Co-living firm The Collective plans to increase their New York City portfolio with a $150 million development in Brooklyn geared toward students and those looking for short term rentals.

The London-based firm, which is headed up by Reza Merchant, recently announced plans for the project in Williamsburg, Brooklyn. This will be their fourth building in New York City and sixth in the United States.

The 100,000 square-foot development will house 224 units, 97 of which will be reserved for students. The rest of the apartments will be short term studios designed “for nightly and monthly stays,” the firm told TheRealDeal.

The building will also boast a series of amenities, including a student lounge, classroom spaces and a program of seminars and lectures, fitting with the company’s communal living model.

Communal living is on the rise, particularly among millennials living in densely packed urban areas. Co-living startup Common recently announced a major expansion, with plans to build housing for 10,000 residents in the coming years, as reported by Curbed.

“We’re the first to reach this scale, but we won’t be the last,” said Common founder and CEO Brad Hargreaves.

Co-living startup Bungalow recently raised $47 million in a Series B funding round, bringing its valuation to over $100 million. They plan on managing 12,000 rooms by the end of 2020. There’s also Hubhaus, which rents to 1,400 residents, and Starcity, which has the capacity to house around 5,000 residents. Established real estate companies like Greystar and Property Markets Group have also begun to build their own communal spaces.

Hargreaves attributes the growth of co-living spaces to “fundamental demographic trends,” including stagnant wages, young adults delaying marriage, people staying in cities longer, and people looking for community. On the latter, these co-living spaces often force residents to interact with their roommates and neighbors, which could lead to friendships.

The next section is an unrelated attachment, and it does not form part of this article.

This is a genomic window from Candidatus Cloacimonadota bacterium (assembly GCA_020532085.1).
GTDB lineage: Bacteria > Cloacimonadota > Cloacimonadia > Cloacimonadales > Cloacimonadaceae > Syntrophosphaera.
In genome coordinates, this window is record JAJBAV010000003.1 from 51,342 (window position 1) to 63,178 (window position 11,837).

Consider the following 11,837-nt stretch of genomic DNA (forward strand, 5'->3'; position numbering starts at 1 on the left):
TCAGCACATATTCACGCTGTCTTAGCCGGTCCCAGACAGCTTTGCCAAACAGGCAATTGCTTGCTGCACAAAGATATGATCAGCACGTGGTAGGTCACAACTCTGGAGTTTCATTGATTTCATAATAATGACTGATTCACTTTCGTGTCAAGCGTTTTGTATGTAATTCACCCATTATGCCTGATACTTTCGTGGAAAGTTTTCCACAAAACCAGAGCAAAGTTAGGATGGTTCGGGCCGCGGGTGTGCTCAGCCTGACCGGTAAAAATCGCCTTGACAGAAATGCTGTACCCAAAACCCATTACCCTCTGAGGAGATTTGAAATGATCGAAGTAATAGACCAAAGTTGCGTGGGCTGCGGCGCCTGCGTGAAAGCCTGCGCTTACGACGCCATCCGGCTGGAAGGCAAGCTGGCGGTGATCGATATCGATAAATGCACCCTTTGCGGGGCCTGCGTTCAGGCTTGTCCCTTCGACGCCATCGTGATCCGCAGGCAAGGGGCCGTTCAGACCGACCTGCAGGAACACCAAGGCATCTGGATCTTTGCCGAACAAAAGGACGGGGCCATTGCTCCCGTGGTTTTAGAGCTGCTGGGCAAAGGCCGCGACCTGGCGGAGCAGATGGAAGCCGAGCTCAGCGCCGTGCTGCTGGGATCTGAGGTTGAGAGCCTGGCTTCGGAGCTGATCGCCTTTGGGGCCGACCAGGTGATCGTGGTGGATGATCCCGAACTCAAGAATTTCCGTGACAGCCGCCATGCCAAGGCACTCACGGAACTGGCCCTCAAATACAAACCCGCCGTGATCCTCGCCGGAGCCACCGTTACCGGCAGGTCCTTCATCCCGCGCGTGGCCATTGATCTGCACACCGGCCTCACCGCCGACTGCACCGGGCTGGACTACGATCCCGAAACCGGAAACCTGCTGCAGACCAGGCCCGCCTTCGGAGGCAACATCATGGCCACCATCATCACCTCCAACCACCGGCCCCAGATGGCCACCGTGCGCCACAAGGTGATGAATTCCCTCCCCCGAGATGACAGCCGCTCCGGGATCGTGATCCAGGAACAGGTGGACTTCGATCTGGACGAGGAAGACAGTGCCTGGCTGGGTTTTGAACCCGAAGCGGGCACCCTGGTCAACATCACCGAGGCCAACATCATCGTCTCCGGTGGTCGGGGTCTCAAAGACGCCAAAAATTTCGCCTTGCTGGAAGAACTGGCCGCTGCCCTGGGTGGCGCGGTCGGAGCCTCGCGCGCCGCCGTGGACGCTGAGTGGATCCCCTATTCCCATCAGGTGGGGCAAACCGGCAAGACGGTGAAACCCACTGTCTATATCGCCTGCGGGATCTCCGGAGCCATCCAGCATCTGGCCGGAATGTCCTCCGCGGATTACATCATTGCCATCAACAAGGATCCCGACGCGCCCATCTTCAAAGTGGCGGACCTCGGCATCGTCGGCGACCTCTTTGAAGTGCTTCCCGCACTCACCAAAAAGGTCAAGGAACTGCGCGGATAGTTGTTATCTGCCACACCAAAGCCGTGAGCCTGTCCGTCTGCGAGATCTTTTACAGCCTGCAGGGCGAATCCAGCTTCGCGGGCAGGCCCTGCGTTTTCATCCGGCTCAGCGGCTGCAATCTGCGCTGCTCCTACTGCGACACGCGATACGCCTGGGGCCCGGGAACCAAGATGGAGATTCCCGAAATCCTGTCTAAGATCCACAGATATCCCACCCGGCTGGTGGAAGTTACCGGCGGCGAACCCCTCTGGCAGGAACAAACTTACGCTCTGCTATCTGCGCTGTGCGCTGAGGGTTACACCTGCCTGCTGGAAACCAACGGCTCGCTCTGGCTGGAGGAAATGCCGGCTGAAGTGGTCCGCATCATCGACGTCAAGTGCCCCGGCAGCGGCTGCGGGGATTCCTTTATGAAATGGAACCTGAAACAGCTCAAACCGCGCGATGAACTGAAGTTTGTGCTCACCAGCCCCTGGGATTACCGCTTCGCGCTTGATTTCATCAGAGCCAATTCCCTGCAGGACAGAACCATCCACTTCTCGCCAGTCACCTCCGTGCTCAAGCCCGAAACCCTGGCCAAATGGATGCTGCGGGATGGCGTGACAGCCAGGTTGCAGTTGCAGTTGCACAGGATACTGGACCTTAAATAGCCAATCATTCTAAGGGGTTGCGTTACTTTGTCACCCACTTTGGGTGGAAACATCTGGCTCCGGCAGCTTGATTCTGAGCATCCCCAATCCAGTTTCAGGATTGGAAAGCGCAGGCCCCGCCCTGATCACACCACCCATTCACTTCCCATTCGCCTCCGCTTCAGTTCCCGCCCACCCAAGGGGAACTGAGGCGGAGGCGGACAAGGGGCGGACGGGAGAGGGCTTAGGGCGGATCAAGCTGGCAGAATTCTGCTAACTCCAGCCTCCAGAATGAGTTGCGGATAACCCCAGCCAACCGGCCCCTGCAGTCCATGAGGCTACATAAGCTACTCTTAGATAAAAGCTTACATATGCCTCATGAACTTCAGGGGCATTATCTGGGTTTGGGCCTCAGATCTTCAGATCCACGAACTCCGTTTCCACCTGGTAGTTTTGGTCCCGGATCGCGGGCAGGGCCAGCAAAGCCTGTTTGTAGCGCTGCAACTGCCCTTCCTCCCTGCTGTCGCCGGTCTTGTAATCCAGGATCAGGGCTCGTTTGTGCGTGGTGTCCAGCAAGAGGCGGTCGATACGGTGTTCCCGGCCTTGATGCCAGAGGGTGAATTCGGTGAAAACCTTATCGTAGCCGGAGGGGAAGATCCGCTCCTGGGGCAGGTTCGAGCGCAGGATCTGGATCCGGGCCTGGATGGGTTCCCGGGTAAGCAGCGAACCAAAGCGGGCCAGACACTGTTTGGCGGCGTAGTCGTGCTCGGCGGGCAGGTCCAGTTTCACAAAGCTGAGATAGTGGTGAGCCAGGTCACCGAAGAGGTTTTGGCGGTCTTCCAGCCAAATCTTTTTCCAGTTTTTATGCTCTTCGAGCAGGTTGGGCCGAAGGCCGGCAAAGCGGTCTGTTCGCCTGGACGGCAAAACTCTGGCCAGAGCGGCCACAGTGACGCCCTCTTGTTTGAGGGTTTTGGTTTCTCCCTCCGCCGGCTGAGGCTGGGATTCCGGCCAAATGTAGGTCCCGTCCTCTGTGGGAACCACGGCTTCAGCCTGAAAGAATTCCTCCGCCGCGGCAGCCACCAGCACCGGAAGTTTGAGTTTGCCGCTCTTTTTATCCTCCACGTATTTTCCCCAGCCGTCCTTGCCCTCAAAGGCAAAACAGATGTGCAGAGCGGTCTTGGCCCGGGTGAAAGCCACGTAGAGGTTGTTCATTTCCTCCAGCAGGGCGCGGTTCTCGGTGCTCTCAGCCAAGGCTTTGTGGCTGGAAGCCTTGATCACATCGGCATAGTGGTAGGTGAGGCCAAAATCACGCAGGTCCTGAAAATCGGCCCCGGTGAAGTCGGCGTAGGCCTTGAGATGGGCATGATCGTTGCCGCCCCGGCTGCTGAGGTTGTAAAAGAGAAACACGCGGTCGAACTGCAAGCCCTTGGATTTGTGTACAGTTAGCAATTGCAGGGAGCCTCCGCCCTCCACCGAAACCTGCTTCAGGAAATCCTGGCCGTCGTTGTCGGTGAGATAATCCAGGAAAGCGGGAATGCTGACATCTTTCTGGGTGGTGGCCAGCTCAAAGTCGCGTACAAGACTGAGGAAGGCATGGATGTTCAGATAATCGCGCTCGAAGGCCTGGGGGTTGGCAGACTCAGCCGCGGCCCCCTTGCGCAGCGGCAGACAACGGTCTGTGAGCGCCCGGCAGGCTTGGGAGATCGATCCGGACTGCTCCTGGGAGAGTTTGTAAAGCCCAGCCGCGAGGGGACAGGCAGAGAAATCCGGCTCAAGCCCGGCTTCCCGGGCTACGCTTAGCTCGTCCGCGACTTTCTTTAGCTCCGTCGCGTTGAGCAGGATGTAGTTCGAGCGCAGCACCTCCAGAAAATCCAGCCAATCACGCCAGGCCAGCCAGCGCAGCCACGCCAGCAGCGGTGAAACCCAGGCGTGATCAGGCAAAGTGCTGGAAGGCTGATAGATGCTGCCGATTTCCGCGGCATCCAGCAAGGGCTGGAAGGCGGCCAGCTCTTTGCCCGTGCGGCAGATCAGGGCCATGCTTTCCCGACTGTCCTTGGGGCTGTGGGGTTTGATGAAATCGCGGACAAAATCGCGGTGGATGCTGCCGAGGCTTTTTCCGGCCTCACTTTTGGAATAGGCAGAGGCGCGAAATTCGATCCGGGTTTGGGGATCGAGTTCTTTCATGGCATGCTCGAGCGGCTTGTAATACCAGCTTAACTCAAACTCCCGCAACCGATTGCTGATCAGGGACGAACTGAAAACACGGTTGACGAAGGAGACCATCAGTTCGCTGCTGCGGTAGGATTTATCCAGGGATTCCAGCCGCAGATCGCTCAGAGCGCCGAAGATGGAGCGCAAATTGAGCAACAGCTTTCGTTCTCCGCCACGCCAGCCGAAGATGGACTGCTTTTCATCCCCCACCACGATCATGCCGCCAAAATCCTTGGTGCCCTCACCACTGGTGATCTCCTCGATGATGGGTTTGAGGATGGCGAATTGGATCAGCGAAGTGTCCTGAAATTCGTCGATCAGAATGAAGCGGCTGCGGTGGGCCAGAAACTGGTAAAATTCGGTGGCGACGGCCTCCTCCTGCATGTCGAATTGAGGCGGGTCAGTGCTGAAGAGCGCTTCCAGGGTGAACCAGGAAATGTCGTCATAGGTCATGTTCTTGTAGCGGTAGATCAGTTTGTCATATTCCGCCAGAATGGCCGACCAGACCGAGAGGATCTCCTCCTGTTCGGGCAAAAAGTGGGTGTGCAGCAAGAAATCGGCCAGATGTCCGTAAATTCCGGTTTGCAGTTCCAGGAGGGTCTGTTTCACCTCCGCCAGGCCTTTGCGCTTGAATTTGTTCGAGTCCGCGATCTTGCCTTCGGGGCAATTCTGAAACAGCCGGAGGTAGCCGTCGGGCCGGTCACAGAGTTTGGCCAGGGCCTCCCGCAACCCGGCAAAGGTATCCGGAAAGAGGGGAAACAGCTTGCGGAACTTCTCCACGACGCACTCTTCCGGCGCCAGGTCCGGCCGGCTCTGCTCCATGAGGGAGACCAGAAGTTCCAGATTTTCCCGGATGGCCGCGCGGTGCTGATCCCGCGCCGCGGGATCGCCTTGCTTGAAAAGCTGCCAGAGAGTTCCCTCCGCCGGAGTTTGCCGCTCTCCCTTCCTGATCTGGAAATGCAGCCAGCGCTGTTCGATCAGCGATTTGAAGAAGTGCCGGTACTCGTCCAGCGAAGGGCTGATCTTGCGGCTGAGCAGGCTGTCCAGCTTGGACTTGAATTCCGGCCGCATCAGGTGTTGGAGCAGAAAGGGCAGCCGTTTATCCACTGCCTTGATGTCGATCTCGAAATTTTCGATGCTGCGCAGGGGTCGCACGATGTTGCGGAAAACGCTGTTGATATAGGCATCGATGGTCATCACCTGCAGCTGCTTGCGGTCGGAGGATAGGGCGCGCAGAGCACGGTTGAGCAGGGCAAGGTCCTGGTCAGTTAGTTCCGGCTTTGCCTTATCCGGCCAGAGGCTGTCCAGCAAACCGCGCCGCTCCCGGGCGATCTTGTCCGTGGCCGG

“Loneliness is a huge problem for young professionals,” co-living startup Quarters founder and CEO Gunther Schmidt told Recode. “Imagine moving to a new city to start a new job and you don’t know anyone. Co-living opens you up to an instant community and connections. We have community events for our members to socialize, have fun, and develop genuine relationships.”

Prices of these spaces vary, depending on amenities and privacy levels, but they currently hover near market rates. Because many areas are shared, however, property owners make more money per foot than with traditional housing.

“Real estate is so big and so fragmented,” Common’s Hargreaves said. “Even if just 0.1 percent of Americans chose a co-living environment over a traditional roommate situation with people found on Craigslist, this would be a massive multi-billion dollar business.”

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